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Five Things – 12.15.14

1.  The Hilarious House of Frightenstein - Canadian kid’s television is its own sort of weird, beautiful monster.   There’s not really a better example of that fact than The Hilarious House of Frightenstein, a 1971 sketch comedy show that incorporated familiar horror and pop culture elements to make something that was truly unique.

Frightenstein

The show was hosted by Count Frightenstein, an exiled descendent of Dracula who was tasked with animating a monster named Brucie, Frankenstein-style.  If he was able to do that, he’d be accepted back into Transylvania.  At least, that’s how Vincent Price lays it out in the show intro.

The Count’s task was the backbone of the series, but there were tons of other elements in there too. Like a Wolfman DJ that played top-40 hits of the day, Wolfman Jack style:

The show also took the opportunity to teach kids about things like grammar, animals, and science with regularly occurring segments for each.  There were a ton of side characters on the show, most played by Billy Van who played the Count.  130 episodes were produced over 9 months (wow!) and the syndication run lasted quite awhile.  There’s a chance you could still see them today!

Here’s a full ep.

Another fun fact: Vincent Price recorded all of his bits for the show (400 in all) over 4 days!

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Waster!

Five Things – 12.08.14

1.  Christmas Comes to Pac-Land - I was all about Pac-Land as a kid.  A visualization of what Pac-Man’s day-to-day life was like? A side-scrolling game set in Pac-Man’s home town? A cartoon series where the Pac-people talk about stuff and go on kind of boring adventures? I was in.  I was in for all of it.  Especially the Pac-Man Christmas special, Christmas Comes to Pac-Land, which premiered on ABC in 1982.

Christmas Comes to Pac-Land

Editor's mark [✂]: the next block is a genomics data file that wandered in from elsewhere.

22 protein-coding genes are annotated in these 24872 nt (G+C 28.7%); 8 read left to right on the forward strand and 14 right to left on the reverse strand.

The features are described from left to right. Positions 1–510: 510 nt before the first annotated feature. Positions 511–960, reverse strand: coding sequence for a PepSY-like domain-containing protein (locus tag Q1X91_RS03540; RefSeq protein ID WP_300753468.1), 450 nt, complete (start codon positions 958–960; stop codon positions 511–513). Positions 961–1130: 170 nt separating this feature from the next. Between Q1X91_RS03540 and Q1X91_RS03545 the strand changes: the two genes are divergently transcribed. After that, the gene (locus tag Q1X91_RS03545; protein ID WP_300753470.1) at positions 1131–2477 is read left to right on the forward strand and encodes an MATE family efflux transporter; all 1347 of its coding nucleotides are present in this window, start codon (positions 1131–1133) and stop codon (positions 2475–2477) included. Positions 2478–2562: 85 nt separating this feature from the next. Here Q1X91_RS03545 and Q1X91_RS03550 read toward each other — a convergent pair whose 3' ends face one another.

The special takes your basic “help Santa out of a jam” template and applies it to Pac-land.  Santa crash-lands and Pac-Man negotiates with the ghosts to keep him and the town safe for just one night while Santa uses power pellets to get moving again.  I was going to share the entire episode, but you know what? This show doesn’t really age well.  This 3-minute clip pretty much sums up the whole thing. 

 

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Pearl Postcard

Five Things – 12.1.14

1. A Claymation Christmas Celebration - It’s finally the proper season to share this.  This Christmas special premiered in 1987 and loudly touted the then-ubiquitous California Raisins’ involvement, although the Raisins don’t really show up until the final number.

Claymation Christmas

Hosted by what appear to be a dinosaur version of Siskel and Ebert, the half-hour special takes you through a handful of holiday regulars like “We Three Kings” and “Carol of the Bells”.  “Carol of the Bells” features a bunch of bells hitting themselves in the head with mallets to perform the song.  That’s kind of funny, right?

California Raisins

Toward the end the Raisins show up to bring the house down with “Rudolph the Red Nosed Reindeer” and then the entire cast from all of the songs gather ’round for “Here We Come A’Wassailing”, punctuating a joke that ran through the whole special.  All in all, it’s pretty entertaining – some parts shine more than others but at the end of the day watching claymation’s usually better than not watching claymation.

See for yourself!


California Raisins – Claymation Christmas by theperminator
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Five Things – 11.24.14

1.  Jack and Jill Magazine Covers -  Jack and Jill is a kids’ magazine that started its run in 1938 and is still in publication. Think Highlights with less Goofus and Gallant and more of an outside-the-doctor’s-office circulation.  It was created by the same family behind Country Gentleman, and maybe that explains why I can’t get enough of Jack and Jill‘s covers either.  The more recent covers aren’t much to write home about but it’s interesting to see how the covers of the past reflected the design sensibilities of the day. Here’s a batch from the ’60s that I’m tempted to print out and frame and/or live in:

1967

Halloween

November 1967

November 1966

“My Father is a Personnel Consultant” – riveting!

1966A preview for the Grinch! Amazing.

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bump crop

Five Things – 11.17.14

1.  Country Gentleman Covers - I fell into a rabbit hole this week when I stumbled across an old Country Gentleman magazine on the web.  Country Gentleman was an agricultural magazine that was published from 1831 to 1955. A good run! The covers are Saturday Evening Post-like in their Americana essence – some covers were done by Norman Rockwell here, too, so it makes sense – but Country Gentleman’s covers also branch out a little bit more stylistically than the Post did.  Here are some of my favorites.